The Expos selected Carter in the third round of the 1972 Major League Baseball draft when he was still in high school. Only days after his graduation, Carter signed with the team and spent three seasons in the minors, putting his relationship with Sandy on hold since they rarely saw each other. After playing nine games with the Expos in 1974, Carter earned a full-time spot the next year and spent 10 seasons with the team before being traded to the New York Mets, where he would win the World Series in 1986. After short stints with the San Francisco Giants and Los Angeles Dodgers, Carter returned to Montreal to play his final season with the Expos in 1992 and was inducted into the Hall of Fame in 2003.
Gary and Sandy were married in February 1975 and spent their honeymoon driving from California to Daytona Beach, Fla., for the Expos training camp. Sandy said they really grew up together in Montreal.
“We were so young and I had never lived away from home, so I was homesick,” she said. “He was young and trying to do his best as a rookie on the team. So I just felt like because our first 10 years of marriage and his first 10 years in the major leagues were in Montreal … this city was our beginning. We just shared so much and it went back to growing up together, from being teenagers to newlyweds … I just miss having him and sharing our lives together.”
When asked if there was something about Carter people might be surprised to know, Sandy paused for a moment then noted he had an obsessive-compulsive disorder.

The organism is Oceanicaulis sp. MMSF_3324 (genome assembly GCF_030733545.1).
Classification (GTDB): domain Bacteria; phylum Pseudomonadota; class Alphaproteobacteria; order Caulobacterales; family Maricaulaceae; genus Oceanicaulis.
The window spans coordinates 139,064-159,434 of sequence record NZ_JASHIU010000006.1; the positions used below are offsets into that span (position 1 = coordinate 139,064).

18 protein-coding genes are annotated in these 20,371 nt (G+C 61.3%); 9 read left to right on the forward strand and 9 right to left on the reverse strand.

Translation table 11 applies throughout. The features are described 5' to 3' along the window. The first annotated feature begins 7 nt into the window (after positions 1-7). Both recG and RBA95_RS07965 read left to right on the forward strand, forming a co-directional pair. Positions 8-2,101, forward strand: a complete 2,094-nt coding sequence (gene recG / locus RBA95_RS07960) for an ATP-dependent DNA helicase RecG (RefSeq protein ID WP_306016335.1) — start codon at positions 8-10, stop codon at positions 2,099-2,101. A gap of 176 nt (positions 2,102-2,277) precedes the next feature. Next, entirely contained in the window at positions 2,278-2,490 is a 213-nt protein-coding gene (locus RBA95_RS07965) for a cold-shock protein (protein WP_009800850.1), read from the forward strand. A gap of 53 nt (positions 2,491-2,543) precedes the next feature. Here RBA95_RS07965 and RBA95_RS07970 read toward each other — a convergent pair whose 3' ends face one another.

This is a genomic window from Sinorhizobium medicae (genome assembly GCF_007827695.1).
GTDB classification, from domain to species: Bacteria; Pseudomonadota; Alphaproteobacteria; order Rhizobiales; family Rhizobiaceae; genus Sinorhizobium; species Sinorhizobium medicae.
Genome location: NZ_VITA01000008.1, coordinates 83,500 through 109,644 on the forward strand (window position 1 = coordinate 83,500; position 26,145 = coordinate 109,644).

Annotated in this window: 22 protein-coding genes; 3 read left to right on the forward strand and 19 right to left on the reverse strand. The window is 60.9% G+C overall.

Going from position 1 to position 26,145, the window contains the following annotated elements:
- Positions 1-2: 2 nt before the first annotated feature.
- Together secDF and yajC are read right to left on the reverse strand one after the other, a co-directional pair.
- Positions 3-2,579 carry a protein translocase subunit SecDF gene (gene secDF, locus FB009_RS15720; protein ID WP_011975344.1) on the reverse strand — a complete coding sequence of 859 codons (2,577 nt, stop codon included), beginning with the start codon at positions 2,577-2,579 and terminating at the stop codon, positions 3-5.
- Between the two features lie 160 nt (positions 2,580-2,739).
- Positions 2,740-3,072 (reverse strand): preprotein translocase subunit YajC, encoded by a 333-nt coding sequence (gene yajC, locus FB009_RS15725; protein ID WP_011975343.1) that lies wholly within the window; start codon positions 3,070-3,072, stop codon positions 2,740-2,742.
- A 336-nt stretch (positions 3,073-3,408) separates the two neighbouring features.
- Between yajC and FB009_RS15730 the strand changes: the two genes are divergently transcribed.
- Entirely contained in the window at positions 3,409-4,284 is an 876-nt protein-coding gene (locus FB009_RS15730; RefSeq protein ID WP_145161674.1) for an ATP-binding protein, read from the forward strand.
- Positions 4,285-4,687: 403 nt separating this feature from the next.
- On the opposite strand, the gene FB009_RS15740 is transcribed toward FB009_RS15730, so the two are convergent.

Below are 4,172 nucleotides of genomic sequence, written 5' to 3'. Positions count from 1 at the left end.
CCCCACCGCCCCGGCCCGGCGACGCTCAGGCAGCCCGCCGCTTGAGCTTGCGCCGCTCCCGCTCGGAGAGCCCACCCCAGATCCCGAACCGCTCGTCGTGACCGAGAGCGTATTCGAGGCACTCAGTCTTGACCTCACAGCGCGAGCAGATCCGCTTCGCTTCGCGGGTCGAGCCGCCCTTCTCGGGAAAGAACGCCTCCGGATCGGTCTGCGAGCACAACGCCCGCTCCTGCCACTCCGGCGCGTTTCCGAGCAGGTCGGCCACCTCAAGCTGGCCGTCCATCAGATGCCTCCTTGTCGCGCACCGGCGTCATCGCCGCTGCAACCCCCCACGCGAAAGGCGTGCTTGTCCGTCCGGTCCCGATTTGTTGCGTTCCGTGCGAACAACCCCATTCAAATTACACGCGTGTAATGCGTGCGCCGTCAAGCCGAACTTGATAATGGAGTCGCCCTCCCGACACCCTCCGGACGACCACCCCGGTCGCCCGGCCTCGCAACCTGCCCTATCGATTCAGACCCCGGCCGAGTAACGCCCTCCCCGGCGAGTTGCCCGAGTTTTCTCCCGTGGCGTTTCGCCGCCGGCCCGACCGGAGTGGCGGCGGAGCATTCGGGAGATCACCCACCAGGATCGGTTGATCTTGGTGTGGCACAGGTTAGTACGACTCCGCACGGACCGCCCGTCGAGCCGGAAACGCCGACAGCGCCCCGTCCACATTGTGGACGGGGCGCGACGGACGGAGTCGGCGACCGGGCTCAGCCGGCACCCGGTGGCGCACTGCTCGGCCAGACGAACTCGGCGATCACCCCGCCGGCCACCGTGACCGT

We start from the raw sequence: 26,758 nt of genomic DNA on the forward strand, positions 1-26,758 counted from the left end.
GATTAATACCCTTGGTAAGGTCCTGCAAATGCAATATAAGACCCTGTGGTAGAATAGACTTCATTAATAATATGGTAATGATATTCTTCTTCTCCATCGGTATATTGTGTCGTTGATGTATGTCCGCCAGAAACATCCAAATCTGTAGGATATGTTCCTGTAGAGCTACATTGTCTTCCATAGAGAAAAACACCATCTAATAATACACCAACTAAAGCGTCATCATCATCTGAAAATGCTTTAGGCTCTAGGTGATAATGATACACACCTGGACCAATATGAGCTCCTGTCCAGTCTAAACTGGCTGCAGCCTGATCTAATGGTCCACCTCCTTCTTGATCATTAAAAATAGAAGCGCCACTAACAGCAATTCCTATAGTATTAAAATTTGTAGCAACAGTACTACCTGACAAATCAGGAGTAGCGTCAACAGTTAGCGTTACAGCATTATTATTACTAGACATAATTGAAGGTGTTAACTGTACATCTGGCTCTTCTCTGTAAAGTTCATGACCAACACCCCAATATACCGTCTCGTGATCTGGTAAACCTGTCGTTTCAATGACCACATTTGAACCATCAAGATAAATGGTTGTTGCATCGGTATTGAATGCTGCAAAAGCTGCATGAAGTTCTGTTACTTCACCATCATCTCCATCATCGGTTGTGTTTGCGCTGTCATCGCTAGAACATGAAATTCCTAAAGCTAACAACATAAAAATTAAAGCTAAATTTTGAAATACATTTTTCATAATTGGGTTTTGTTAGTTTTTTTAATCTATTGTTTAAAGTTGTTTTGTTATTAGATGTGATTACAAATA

“He kept his locker perfect,” she said. “And sometimes the guys would like to tease him and mess it up … probably (Warren) Cromartie because he was an instigator. I’ll put that on him. Gary would come back and go: ‘Oh, gosh!’ because he really was so neat and tidy.”
Sandy said one of her favourite memories from Carter’s days with the Expos was his first All-Star Game in Milwaukee in 1975, when he was only 21 and so excited about simply being in the clubhouse, returning to the hotel and telling her: “Oh, my gosh! There’s Pete Rose and Johnny Bench!”
Another lasting memory is Carter’s final major-league hit on Sept. 27, 1992, a game-winning double against the Chicago Cubs on an 0-2 count that went over the head of centre-fielder Andre Dawson, a former Expos teammate now also in the Hall of Fame. Carter was then taken out of the game for a pinchrunner and the crowd at Olympic Stadium went wild while bidding him a final adieu.
Sandy said Carter’s body was hurting from top to bottom at that point and his knees — which underwent 10 arthroscopic surgeries, followed by two knee replacements — were in so much pain he could hardly run after so many years as a catcher.
Sandy recalled a conversation she had with Dawson years after Carter’s final hit when she asked the outfielder if he had intentionally let the ball fall in. Dawson responded with an emphatic no.
Sandy recalled Dawson adding: “But let me tell you something. If I would have been a younger guy, I would have caught it. And if Gary would have been younger, he would have hit it out.”
Montreal remains a very special place for the Carter family and the Hall of Fame catcher will always have a special place in the hearts of Expos fans.
Sandy’s message to them: “Thank you for keeping loving Gary and his history and our family. It just means the world to us. It really does.”